Just like derivatives prior to the meltdown of the banking industry in 2008, the transactions conducted by pharmacy benefit managers (PBMs) in filling your prescription today are convoluted and mysterious — yet they're wreaking havoc on our everyday lives. But ask anyone shopping in a Walgreens as he's waiting for his prescription to be refilled what a PBM is or where the independent pharmacy is, and chances are you'll get a shrug of the shoulders. And that's just the problem.
PBMs are to the pharmacy industry what financial engineering companies were to the banking industry before the financial crisis of 2008. They insert themselves between the patient and/or employer and the provider of the prescription: the pharmacist. They demand that the pharmacist not discuss or disclose to the patient or employer any part of the financial transaction other than the co-payment, as they ratchet down the reimbursement to the pharmacist while escalating the invoice to the employer ... and it's Katie, bar the door, should the two ever meet! At the same time, the pharmacist is paying more and more for the prescription drug from his or her wholesaler — and only three wholesalers control 90% of the drug distribution in this country.
The bottom line is that pharmacists have to pay higher prices to wholesalers for drugs and at the same time accept smaller reimbursement payments from insurers. They're getting squeezed from both sides, the buy and the sell, yet we as patients or employers don't get the juice; the PBMs do.
With drug profits diminishing, pharmacists must devote more attention and importance to other revenue streams — such as packaged food, liquor, cigarettes, and household and seasonal products imported from China.
This trend is driven in large part by the self-feeding business of PBMs, which is going on inside a black box that no one understands, not even your legislator, since one of the country's largest political action contributors (PACs) is PCMA, Pharmaceutical Care Management Association, whose members include the PBMs.
There's absolutely no transparency in the transaction between the patient and/or employer or pharmacist. This has a big impact on the price and availability of drugs, and the amount of attention a pharmacist can devote to professional pharmacy practice, i.e., taking care of you, the patient.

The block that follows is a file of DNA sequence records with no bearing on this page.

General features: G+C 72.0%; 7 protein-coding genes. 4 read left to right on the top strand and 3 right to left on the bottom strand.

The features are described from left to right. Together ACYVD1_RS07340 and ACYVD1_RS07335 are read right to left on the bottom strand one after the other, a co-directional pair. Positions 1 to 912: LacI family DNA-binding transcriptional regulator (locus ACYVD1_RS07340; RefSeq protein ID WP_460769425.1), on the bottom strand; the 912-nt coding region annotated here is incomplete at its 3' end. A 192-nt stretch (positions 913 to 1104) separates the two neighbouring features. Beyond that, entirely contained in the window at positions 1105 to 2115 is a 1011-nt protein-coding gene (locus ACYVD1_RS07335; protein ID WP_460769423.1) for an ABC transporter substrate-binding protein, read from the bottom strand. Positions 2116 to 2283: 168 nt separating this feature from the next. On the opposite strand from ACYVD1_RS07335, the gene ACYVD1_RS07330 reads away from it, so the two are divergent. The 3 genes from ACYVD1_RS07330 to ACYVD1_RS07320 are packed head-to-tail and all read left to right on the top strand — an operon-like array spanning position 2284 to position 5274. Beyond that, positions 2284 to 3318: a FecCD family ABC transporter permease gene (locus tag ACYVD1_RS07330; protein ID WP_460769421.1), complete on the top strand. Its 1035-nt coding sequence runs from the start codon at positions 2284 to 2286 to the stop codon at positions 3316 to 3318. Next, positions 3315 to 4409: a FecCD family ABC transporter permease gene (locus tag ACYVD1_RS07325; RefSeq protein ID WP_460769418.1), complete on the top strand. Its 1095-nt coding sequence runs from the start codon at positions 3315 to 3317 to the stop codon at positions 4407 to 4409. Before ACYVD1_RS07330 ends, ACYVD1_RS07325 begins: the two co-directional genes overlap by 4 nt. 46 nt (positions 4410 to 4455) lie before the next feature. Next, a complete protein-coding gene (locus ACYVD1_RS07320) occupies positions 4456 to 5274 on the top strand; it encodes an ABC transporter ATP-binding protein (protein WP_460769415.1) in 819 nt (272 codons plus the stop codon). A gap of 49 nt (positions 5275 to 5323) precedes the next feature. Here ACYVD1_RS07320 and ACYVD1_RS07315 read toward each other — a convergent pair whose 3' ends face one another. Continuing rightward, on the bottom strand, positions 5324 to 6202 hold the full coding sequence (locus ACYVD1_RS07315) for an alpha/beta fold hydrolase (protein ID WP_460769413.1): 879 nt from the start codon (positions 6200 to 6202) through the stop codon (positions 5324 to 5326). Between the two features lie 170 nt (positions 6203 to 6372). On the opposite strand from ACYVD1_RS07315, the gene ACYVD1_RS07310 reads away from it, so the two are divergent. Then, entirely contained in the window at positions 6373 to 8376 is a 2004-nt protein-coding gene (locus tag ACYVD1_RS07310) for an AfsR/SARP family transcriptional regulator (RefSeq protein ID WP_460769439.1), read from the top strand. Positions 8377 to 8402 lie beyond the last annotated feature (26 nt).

The result is a pharmacy industry that operates more like the retail business than a profession. We as consumers are so used to the phenomenon that we hardly even notice. But think about it: You don't expect to go to your doctor's office and pick up an extension cord, a fifth of bourbon, a cheap toy for the kid, and a box of Hostess donuts while you wait in the waiting room, do you? No. In fact it would be unthinkable to expect our doctors to set up a cash register at the door and stock shelves with consumables — especially unhealthy items — just so they can stay in business and, by the way, practice medicine.
The question is, will this grossly inequitable practice come to the surface, as issue of derivatives did four years ago? Will legislation be enacted to correct it, or will the industry make changes of its own accord in response to public outrage?
Or will PBMs continue to quietly deprofessionalize the pharmacy profession and reduce the quality of healthcare for us all, while we blindly peruse the drugstore aisles for candy, tobacco, or alcohol, and get our prescriptions out of a vending machine?
And that's not a metaphor: Some big chains are actually working on plans to install machines to dispense your pills. If that happens, your pharmacy "care" literally will be reduced to a pill-filled box, whose only communication to you is "Insert payment here" — and if you have a problem, call the Geek Squad.